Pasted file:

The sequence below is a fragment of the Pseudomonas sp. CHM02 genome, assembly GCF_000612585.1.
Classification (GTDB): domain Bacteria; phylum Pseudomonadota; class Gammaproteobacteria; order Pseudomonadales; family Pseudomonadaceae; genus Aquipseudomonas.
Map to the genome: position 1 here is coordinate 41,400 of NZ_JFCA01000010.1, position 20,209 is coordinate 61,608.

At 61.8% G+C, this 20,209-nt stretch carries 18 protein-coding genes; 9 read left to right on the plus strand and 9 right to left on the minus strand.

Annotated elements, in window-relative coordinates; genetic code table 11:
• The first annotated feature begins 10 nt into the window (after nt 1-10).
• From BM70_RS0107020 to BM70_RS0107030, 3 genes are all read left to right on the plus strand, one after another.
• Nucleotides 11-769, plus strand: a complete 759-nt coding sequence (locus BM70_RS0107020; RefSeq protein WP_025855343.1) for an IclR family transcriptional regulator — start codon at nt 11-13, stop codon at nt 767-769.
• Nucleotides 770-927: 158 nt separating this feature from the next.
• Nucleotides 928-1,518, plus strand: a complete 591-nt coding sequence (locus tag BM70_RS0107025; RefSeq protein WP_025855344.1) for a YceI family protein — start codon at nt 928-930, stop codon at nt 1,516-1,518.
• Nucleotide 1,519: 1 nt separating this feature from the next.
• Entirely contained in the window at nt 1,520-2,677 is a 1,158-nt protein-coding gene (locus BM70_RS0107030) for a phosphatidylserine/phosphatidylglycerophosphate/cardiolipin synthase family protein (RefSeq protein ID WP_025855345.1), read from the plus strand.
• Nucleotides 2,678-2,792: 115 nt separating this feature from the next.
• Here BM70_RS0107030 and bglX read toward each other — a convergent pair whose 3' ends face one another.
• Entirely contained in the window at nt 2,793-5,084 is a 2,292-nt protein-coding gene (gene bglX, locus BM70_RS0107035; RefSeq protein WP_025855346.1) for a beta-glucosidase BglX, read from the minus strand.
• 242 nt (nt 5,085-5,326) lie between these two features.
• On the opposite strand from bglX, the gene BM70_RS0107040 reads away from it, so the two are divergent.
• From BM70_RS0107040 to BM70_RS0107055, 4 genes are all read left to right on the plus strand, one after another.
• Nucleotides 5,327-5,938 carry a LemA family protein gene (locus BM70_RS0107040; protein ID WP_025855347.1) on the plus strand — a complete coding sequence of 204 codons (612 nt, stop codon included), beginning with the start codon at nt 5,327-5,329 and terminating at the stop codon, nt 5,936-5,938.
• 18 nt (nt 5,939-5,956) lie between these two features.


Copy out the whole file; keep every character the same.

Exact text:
The sequence below is a fragment of the Pseudomonas sp. CHM02 genome, assembly GCF_000612585.1.
Classification (GTDB): domain Bacteria; phylum Pseudomonadota; class Gammaproteobacteria; order Pseudomonadales; family Pseudomonadaceae; genus Aquipseudomonas.
Map to the genome: position 1 here is coordinate 41,400 of NZ_JFCA01000010.1, position 20,209 is coordinate 61,608.

At 61.8% G+C, this 20,209-nt stretch carries 18 protein-coding genes; 9 read left to right on the plus strand and 9 right to left on the minus strand.

Annotated elements, in window-relative coordinates; genetic code table 11:
• The first annotated feature begins 10 nt into the window (after nt 1-10).
• From BM70_RS0107020 to BM70_RS0107030, 3 genes are all read left to right on the plus strand, one after another.
• Nucleotides 11-769, plus strand: a complete 759-nt coding sequence (locus BM70_RS0107020; RefSeq protein WP_025855343.1) for an IclR family transcriptional regulator — start codon at nt 11-13, stop codon at nt 767-769.
• Nucleotides 770-927: 158 nt separating this feature from the next.
• Nucleotides 928-1,518, plus strand: a complete 591-nt coding sequence (locus tag BM70_RS0107025; RefSeq protein WP_025855344.1) for a YceI family protein — start codon at nt 928-930, stop codon at nt 1,516-1,518.
• Nucleotide 1,519: 1 nt separating this feature from the next.
• Entirely contained in the window at nt 1,520-2,677 is a 1,158-nt protein-coding gene (locus BM70_RS0107030) for a phosphatidylserine/phosphatidylglycerophosphate/cardiolipin synthase family protein (RefSeq protein ID WP_025855345.1), read from the plus strand.
• Nucleotides 2,678-2,792: 115 nt separating this feature from the next.
• Here BM70_RS0107030 and bglX read toward each other — a convergent pair whose 3' ends face one another.
• Entirely contained in the window at nt 2,793-5,084 is a 2,292-nt protein-coding gene (gene bglX, locus BM70_RS0107035; RefSeq protein WP_025855346.1) for a beta-glucosidase BglX, read from the minus strand.
• 242 nt (nt 5,085-5,326) lie between these two features.
• On the opposite strand from bglX, the gene BM70_RS0107040 reads away from it, so the two are divergent.
• From BM70_RS0107040 to BM70_RS0107055, 4 genes are all read left to right on the plus strand, one after another.
• Nucleotides 5,327-5,938 carry a LemA family protein gene (locus BM70_RS0107040; protein ID WP_025855347.1) on the plus strand — a complete coding sequence of 204 codons (612 nt, stop codon included), beginning with the start codon at nt 5,327-5,329 and terminating at the stop codon, nt 5,936-5,938.
• 18 nt (nt 5,939-5,956) lie between these two features.